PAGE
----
EditorialsBy Matt Bud, Chairman, The FENG

When we review candidates for assignments being handled by The FECG, we try to do our dead level best to “push the envelope” on your behalf and try to find some way to visualize your credentials as fitting the assignment currently in hand. After all, you responded. It could be you are right.

There is a long joke I heard once about a guy who prayed to the “big guy above” to help him win the lottery. After several drawings where he didn’t win with appropriate pleadings in between, he was just about to give up hope when a booming voice thundered: “Help me out – buy a ticket.”

In much the same way, we suggest in our postings that if your primary marketing document, sometimes called a resume, doesn’t make it obvious why you are a fit for a particular job, you just might want to provide an explanation in your email cover letter and make the link for us. We are also in agreement that if the job is important enough, you also might want to change your resume. You see the problem is that cover letters are rarely sent to clients because their formats and quality vary so widely.

One of our members raised the issue, and rightly so, should you change your resume or explain in a cover letter? The very clear answer is – it depends.

As you find yourself out and about in the world answering ads that attract your interest, is your background a match on paper, or just in your imagination? Some things need explaining. Some things need to appear in a resume. Like I said – it depends.

And, it isn’t just your ability to do the job and your credentials. For example, a job that appears to pay a lot less than your previous compensation history is attractive to you. In this case you live in California but the job is in Texas. If you don’t explain that you have family in that particular city in Texas and that you grew up there and would like to move back, no one is going to find your application credible.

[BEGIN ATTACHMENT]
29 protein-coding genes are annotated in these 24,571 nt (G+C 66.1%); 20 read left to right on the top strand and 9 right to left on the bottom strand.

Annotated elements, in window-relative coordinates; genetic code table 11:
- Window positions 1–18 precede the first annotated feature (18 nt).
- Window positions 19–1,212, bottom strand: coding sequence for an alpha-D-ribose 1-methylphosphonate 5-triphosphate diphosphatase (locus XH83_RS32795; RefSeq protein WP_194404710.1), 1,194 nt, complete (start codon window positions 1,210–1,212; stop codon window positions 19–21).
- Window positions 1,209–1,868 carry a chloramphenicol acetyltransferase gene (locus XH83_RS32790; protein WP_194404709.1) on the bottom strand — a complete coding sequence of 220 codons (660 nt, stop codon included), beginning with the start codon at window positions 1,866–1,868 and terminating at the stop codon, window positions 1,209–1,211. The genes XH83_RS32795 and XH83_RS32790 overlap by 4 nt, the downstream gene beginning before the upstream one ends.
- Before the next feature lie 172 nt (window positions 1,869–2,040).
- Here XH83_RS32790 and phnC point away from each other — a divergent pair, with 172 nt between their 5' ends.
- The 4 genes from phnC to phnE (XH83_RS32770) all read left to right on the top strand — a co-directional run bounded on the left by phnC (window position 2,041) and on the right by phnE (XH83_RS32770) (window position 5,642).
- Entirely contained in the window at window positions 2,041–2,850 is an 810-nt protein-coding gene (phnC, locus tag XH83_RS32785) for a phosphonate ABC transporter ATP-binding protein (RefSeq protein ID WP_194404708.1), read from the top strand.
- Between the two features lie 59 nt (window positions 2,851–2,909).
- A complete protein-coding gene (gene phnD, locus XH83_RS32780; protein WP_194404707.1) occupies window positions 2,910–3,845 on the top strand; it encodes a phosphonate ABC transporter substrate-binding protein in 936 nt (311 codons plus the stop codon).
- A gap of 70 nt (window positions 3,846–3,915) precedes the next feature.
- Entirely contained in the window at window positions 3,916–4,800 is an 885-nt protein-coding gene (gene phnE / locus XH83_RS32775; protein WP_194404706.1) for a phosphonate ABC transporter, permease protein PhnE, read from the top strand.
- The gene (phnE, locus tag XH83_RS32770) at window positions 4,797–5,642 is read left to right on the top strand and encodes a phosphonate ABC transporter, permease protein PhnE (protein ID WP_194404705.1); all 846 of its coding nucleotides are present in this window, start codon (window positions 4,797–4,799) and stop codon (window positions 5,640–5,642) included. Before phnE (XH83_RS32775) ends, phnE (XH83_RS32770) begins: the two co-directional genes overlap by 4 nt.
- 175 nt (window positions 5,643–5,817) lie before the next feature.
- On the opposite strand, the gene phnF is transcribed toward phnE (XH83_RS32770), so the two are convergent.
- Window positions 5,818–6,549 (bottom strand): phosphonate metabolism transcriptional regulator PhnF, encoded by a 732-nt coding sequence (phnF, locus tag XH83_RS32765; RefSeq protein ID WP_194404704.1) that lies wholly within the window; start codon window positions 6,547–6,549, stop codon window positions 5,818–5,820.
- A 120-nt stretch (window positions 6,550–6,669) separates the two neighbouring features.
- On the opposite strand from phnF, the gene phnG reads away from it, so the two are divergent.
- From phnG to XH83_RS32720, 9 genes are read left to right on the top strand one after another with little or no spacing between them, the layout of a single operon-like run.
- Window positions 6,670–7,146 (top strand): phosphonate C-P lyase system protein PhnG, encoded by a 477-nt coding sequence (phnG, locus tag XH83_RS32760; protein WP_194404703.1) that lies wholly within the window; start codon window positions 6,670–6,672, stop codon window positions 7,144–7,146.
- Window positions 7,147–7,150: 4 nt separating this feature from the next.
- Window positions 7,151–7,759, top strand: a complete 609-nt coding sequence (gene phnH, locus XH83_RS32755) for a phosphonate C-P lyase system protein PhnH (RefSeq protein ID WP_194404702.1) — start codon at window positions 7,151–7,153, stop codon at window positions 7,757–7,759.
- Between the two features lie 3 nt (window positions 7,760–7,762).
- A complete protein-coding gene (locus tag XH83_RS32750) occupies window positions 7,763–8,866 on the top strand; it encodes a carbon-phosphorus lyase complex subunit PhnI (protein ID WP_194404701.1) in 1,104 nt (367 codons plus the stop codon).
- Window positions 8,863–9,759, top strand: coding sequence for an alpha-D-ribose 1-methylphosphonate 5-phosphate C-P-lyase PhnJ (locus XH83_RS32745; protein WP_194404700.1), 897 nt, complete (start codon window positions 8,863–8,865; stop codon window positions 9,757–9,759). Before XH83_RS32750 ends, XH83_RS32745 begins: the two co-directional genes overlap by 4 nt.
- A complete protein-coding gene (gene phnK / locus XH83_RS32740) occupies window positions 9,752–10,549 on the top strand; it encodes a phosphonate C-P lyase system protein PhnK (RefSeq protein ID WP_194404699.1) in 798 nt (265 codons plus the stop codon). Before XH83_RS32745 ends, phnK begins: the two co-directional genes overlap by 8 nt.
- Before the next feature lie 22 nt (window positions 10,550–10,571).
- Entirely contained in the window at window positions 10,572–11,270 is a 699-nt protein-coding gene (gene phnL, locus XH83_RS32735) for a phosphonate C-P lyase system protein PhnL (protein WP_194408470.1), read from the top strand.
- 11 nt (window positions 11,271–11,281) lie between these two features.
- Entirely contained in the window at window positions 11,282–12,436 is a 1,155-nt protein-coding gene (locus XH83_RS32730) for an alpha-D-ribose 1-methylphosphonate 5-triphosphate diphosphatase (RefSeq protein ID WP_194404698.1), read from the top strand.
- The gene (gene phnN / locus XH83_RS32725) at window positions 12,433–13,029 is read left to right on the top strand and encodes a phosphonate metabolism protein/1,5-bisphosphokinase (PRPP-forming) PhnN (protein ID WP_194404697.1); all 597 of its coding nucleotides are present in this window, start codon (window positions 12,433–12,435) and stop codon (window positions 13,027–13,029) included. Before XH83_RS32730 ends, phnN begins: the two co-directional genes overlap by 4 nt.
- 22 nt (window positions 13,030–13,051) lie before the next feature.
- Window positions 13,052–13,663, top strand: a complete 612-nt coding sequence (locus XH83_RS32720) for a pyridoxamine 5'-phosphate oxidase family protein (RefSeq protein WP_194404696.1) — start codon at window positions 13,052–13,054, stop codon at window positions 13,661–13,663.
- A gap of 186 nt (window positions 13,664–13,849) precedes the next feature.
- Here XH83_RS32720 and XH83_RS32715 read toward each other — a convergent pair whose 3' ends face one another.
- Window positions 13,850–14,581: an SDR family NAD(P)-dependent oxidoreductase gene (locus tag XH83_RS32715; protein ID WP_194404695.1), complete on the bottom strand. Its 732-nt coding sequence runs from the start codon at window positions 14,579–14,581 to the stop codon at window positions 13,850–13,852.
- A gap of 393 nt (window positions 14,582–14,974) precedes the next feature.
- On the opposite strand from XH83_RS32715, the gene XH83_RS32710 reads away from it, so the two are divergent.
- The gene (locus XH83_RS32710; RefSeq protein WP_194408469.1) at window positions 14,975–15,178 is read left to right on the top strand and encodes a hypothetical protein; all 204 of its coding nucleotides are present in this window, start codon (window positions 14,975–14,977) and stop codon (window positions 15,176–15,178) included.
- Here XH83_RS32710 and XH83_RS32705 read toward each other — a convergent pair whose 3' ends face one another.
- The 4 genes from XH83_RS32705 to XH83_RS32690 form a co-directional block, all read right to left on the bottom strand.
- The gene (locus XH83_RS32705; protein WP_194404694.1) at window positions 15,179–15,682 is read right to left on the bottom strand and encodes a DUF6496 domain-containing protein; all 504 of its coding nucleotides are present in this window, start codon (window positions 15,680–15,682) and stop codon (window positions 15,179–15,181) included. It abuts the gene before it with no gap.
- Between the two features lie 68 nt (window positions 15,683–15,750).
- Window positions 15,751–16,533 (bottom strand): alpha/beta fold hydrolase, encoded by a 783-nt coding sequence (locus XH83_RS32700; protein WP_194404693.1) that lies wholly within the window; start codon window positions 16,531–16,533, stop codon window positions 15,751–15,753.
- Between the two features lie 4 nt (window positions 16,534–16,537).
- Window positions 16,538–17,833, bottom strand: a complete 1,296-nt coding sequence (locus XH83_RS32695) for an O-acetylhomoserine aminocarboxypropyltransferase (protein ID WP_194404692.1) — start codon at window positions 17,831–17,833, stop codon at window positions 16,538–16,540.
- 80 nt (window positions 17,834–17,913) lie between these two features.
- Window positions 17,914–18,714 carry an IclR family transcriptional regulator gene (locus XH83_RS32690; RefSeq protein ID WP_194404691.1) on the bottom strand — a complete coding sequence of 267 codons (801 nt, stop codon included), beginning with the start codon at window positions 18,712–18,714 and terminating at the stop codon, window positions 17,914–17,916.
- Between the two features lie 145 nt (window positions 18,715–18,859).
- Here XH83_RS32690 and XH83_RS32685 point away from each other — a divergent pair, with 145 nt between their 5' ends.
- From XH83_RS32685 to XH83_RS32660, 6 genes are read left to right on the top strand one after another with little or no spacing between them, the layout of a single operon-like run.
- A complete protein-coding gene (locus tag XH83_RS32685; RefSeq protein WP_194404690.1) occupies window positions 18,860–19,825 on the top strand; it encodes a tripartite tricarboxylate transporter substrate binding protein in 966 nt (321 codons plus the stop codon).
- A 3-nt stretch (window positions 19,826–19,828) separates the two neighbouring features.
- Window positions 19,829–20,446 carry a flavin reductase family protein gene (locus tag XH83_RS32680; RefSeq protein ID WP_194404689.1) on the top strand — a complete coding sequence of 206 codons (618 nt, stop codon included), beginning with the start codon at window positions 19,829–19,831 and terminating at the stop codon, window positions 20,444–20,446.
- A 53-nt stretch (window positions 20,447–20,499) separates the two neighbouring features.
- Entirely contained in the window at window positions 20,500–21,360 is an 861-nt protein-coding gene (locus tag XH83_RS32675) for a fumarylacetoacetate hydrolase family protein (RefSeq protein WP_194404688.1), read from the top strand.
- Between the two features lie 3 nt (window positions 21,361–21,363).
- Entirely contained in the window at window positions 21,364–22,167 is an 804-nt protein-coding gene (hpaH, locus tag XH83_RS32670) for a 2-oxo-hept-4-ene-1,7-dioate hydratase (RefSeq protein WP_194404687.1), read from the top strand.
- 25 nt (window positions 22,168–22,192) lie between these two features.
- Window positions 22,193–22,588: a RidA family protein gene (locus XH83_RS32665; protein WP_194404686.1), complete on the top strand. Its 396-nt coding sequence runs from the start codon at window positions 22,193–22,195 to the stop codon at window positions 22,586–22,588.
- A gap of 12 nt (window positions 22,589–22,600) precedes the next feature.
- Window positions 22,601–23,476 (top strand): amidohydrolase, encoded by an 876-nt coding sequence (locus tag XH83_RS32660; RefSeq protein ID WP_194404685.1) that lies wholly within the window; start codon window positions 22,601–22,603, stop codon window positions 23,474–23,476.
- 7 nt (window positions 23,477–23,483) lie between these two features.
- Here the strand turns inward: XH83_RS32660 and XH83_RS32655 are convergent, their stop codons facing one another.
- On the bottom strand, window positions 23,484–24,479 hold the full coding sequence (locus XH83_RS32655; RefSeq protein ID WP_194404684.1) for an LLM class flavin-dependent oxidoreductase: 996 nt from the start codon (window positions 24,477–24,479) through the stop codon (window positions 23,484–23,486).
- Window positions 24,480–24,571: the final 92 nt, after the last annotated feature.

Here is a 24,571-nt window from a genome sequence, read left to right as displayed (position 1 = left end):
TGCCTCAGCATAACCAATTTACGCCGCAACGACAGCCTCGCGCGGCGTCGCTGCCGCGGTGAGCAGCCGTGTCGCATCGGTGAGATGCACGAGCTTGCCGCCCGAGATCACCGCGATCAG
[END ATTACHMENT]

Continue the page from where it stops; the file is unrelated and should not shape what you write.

More likely, the inability of anyone to make a link between your background and the job at hand stems from not knowing the industries in which you have worked. Although I suggest in my resume writing class that each and every firm on your resume needs to have a one sentence explanation of their business, most resumes lack this vital information.

We are pretty knowledgeable, but even we get stumped sometimes. Can you just imagine what is happening when your resume is being routinely reviewed by low paid screeners? Chances are it is being trashed. There simply isn’t time to call and ask.

It is very hard to be totally honest with yourself about your own resume as well as your qualifications for a particular job. There are, unfortunately, far too many fine people who are at any given time seeking work. And for a particular job posted widely, it just may be that the focused nature of a culled out pile doesn’t allow your opus to stand out.

Only you can decide if it is worth the time to customize. What are your odds? What are your odds if you don’t? Assume no one will read your cover letter. Is there really enough meat in your resume to get them to read your cover letter?

You should also consider the ads you are answering and whether or not all of your responses require some “explanation.” If they do, consider revising your resume. If it routinely doesn’t answer the questions raised by the ads you feel fit you, it needs a rewrite.

If you want to get selected from a huge pile of resumes, you need to sand off the edges of your square peg to fit those round holes. There just isn’t a whole lot of choice.

Regards, Matt

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